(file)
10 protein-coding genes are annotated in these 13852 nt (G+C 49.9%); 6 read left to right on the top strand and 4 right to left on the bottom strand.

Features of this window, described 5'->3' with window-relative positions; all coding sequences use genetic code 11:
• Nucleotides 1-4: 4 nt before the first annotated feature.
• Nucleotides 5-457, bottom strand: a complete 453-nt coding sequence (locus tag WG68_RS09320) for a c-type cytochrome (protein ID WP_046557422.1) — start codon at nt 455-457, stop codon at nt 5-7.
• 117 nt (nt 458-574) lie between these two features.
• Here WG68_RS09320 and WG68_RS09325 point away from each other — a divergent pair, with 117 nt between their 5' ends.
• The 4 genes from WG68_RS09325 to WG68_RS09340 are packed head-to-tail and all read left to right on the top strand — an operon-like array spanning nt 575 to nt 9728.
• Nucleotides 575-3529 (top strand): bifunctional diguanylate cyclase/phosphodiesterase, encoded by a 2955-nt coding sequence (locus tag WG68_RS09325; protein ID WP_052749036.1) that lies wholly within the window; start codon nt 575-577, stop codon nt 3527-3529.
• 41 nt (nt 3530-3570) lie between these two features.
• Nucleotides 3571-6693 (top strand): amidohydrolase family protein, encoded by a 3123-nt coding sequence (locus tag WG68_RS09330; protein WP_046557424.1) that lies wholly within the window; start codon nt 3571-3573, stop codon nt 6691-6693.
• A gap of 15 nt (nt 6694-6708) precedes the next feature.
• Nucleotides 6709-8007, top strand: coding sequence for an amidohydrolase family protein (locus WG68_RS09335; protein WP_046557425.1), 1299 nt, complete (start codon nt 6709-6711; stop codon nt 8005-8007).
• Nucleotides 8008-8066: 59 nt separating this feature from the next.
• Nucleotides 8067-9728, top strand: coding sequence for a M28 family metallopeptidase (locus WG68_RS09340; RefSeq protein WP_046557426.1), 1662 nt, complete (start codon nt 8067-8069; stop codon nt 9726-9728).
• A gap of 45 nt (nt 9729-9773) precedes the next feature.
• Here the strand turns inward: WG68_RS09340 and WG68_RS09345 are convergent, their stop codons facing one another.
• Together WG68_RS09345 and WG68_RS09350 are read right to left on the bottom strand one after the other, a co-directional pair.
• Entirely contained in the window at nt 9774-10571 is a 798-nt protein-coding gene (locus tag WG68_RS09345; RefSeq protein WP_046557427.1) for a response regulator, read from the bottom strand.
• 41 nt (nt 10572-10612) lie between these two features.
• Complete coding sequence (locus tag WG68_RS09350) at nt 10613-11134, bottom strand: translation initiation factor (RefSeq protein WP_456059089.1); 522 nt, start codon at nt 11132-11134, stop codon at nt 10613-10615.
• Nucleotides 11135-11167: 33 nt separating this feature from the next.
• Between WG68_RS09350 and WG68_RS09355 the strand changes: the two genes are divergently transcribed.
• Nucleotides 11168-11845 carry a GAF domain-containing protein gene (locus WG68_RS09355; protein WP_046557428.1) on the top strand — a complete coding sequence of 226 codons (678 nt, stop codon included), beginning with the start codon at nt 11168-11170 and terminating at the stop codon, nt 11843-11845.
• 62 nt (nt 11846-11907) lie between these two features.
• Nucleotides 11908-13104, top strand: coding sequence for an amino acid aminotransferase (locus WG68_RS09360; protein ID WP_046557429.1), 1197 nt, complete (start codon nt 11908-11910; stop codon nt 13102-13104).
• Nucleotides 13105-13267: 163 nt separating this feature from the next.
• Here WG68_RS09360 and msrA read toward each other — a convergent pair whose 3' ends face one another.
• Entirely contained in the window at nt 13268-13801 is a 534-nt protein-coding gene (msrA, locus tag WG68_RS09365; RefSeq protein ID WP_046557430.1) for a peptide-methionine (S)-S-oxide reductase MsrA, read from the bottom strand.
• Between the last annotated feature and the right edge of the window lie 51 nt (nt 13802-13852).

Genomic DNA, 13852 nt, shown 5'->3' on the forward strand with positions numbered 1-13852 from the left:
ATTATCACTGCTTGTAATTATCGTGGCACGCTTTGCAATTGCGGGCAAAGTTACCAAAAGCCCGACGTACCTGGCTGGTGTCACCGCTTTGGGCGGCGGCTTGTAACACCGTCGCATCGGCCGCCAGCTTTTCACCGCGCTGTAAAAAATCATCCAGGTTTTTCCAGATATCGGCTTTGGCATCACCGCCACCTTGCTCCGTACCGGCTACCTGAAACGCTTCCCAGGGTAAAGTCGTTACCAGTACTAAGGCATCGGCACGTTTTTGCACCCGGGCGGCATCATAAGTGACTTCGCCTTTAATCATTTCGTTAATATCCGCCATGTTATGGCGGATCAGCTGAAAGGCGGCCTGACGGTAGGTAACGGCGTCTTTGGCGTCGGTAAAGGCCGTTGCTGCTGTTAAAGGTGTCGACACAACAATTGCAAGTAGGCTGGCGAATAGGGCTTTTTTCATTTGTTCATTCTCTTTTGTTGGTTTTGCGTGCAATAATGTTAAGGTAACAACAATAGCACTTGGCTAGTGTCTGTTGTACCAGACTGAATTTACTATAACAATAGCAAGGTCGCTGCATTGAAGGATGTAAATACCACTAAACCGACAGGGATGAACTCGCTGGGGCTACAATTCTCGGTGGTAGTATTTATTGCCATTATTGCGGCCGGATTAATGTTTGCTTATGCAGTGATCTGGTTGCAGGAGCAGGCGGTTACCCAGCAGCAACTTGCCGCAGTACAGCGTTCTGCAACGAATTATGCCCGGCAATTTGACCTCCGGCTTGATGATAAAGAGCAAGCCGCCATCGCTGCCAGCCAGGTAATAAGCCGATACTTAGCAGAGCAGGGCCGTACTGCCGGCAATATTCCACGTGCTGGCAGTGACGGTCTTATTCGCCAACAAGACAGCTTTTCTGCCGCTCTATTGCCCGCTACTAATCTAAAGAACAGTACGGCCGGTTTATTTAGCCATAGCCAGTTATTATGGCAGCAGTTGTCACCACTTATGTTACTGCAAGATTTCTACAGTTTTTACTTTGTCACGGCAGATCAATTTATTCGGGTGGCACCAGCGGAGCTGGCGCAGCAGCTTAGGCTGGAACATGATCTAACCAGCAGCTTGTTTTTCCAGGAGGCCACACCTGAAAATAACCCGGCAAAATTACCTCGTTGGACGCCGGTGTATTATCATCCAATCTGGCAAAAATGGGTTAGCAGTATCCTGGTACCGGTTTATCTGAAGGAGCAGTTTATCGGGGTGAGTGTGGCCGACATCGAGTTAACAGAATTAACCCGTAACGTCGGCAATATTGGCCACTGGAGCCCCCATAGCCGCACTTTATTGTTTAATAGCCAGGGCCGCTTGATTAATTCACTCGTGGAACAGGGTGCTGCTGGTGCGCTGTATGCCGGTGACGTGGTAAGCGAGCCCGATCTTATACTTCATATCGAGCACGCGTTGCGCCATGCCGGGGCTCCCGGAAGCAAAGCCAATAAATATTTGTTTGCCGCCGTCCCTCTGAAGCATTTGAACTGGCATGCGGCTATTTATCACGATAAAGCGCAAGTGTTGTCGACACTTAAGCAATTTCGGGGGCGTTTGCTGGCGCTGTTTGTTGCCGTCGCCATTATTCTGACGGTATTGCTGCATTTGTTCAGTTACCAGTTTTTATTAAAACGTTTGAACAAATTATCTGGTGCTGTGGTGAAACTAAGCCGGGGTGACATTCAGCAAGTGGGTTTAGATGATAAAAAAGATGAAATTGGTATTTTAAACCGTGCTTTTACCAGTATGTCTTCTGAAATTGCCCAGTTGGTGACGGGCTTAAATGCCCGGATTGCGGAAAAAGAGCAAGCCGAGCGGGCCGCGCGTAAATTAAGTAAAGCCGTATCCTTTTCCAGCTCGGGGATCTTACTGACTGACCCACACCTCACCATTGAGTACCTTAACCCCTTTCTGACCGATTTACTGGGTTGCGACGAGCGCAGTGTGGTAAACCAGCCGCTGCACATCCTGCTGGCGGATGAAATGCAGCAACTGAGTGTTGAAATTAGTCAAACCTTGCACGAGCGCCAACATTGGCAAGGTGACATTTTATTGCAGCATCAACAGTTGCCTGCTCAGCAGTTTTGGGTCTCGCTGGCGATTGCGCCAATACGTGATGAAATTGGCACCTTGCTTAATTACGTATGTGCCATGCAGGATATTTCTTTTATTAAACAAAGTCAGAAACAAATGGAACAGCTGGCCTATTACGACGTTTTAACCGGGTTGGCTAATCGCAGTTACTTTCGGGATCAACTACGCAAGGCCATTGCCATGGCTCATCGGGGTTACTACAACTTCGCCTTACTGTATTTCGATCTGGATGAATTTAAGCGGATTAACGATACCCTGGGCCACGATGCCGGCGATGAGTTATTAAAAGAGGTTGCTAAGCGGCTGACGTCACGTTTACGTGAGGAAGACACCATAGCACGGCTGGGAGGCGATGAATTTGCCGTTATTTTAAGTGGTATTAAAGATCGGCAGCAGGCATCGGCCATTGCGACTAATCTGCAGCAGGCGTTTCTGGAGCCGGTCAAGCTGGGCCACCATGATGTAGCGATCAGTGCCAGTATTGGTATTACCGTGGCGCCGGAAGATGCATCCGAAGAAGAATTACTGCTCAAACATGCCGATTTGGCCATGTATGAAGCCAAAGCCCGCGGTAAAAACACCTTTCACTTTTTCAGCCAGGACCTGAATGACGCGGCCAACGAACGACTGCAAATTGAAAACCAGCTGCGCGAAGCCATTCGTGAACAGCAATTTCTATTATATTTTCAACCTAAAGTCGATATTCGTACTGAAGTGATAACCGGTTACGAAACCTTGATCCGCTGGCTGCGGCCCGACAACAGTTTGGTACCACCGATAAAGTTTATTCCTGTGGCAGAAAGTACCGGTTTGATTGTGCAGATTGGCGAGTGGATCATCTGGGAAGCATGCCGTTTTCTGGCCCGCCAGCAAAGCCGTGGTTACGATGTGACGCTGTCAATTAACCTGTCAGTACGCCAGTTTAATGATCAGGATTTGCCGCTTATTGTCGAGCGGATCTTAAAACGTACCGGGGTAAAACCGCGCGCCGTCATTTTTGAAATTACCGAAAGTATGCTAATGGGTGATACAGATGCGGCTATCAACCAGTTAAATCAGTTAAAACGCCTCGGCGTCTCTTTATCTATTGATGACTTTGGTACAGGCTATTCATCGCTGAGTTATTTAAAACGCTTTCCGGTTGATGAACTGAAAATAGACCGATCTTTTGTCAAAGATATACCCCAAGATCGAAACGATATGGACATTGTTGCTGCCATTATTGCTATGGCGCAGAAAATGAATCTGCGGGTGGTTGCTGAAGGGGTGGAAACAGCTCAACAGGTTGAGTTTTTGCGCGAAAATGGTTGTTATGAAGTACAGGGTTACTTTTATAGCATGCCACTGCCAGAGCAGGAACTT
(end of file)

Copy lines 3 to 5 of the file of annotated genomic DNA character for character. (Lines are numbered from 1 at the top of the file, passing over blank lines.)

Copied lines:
• Nucleotides 1-4: 4 nt before the first annotated feature.
• Nucleotides 5-457, bottom strand: a complete 453-nt coding sequence (locus tag WG68_RS09320) for a c-type cytochrome (protein ID WP_046557422.1) — start codon at nt 455-457, stop codon at nt 5-7.
• 117 nt (nt 458-574) lie between these two features.